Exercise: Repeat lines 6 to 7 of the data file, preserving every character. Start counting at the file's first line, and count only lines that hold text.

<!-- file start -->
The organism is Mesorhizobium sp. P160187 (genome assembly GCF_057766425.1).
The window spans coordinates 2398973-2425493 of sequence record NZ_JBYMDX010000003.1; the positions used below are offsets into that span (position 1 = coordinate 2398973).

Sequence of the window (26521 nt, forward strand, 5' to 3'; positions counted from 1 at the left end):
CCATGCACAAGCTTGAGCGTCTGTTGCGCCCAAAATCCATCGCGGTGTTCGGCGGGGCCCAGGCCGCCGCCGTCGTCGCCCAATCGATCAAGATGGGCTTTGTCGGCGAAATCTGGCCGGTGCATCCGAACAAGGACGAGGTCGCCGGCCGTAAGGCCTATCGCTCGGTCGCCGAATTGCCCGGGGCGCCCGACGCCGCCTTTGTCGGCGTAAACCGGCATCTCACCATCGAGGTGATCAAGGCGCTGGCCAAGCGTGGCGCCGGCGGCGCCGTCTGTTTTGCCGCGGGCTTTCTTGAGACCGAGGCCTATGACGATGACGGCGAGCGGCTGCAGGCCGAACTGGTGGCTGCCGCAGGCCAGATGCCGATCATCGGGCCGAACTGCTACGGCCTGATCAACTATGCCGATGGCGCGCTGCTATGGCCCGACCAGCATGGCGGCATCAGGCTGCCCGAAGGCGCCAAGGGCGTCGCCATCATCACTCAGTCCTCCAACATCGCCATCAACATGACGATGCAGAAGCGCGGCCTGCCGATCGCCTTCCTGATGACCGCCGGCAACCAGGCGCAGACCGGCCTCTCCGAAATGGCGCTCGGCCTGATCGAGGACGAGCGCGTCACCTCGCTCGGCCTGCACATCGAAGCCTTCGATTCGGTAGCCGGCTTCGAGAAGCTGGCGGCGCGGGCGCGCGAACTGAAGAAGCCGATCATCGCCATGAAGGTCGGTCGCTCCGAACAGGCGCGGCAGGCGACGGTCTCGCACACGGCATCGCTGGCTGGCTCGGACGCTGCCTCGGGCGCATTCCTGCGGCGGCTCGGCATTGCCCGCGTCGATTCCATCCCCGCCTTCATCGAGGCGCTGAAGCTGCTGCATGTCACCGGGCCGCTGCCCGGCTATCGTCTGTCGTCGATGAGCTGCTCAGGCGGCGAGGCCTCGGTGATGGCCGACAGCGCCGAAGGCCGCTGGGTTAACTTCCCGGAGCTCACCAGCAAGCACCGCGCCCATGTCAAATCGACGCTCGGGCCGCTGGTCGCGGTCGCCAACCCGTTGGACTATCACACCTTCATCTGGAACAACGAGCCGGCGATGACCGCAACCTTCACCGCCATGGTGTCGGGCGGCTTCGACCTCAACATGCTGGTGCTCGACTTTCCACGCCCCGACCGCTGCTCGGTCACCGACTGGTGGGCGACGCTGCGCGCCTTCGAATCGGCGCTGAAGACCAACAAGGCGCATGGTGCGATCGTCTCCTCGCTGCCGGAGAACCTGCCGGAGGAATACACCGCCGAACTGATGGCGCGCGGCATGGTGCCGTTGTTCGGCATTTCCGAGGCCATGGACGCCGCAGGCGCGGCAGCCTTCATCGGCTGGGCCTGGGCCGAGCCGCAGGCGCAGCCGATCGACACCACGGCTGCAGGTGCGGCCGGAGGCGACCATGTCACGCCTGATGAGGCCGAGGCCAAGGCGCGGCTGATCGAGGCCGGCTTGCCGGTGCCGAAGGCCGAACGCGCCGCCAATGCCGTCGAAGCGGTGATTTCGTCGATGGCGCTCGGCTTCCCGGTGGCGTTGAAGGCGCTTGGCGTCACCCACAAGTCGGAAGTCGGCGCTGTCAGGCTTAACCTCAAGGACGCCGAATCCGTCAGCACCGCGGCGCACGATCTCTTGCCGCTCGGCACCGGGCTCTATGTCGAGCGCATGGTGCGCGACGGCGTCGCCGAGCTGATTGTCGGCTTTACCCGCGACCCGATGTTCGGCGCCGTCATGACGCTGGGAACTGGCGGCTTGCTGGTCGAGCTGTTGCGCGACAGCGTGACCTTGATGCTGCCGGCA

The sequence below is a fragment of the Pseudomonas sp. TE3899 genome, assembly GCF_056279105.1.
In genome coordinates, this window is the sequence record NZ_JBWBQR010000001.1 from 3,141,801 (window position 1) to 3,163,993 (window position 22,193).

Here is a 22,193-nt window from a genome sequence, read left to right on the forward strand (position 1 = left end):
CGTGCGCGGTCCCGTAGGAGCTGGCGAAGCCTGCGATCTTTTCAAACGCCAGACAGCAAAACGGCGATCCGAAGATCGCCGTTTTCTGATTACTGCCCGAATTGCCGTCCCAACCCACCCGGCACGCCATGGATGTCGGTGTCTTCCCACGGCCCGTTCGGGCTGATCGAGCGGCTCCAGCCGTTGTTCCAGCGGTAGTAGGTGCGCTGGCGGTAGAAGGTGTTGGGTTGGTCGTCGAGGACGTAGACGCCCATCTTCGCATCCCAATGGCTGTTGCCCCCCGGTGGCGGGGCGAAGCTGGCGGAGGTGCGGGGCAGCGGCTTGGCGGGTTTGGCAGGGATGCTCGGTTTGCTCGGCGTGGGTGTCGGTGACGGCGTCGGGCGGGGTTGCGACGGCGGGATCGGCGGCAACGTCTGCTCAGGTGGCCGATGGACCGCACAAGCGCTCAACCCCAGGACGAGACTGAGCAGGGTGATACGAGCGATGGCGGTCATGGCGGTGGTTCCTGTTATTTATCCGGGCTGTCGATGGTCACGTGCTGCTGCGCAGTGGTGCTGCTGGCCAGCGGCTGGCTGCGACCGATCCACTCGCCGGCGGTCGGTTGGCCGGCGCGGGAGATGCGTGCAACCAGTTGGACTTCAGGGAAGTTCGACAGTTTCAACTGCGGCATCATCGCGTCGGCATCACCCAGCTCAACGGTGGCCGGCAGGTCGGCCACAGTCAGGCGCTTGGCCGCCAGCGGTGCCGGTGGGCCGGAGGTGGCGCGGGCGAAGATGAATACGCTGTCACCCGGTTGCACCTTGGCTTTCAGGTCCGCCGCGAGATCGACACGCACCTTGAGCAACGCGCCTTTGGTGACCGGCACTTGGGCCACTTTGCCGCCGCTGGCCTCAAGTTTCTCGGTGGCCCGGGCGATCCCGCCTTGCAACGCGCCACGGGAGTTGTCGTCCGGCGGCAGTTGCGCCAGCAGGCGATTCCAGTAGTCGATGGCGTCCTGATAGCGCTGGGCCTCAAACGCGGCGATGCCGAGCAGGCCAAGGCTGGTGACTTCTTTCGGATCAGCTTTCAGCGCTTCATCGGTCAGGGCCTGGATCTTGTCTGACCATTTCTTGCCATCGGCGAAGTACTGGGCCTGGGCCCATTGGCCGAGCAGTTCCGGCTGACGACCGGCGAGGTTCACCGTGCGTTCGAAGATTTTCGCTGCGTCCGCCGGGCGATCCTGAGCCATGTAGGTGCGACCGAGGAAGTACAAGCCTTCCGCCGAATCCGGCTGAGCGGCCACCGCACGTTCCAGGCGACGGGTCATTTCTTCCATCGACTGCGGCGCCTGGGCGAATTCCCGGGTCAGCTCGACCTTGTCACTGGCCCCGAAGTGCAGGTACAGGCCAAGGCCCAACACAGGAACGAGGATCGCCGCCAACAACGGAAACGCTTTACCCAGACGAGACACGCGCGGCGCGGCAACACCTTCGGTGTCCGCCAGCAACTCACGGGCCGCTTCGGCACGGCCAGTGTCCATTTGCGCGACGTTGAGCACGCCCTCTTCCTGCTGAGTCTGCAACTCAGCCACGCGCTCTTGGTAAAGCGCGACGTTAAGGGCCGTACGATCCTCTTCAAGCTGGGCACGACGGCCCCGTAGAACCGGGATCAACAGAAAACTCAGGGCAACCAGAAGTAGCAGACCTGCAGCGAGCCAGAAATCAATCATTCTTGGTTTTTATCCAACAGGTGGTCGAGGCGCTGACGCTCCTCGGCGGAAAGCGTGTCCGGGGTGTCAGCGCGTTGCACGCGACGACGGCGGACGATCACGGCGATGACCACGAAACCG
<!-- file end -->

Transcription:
In genome coordinates, this window is the sequence record NZ_JBWBQR010000001.1 from 3,141,801 (window position 1) to 3,163,993 (window position 22,193).

Here is a 22,193-nt window from a genome sequence, read left to right on the forward strand (position 1 = left end):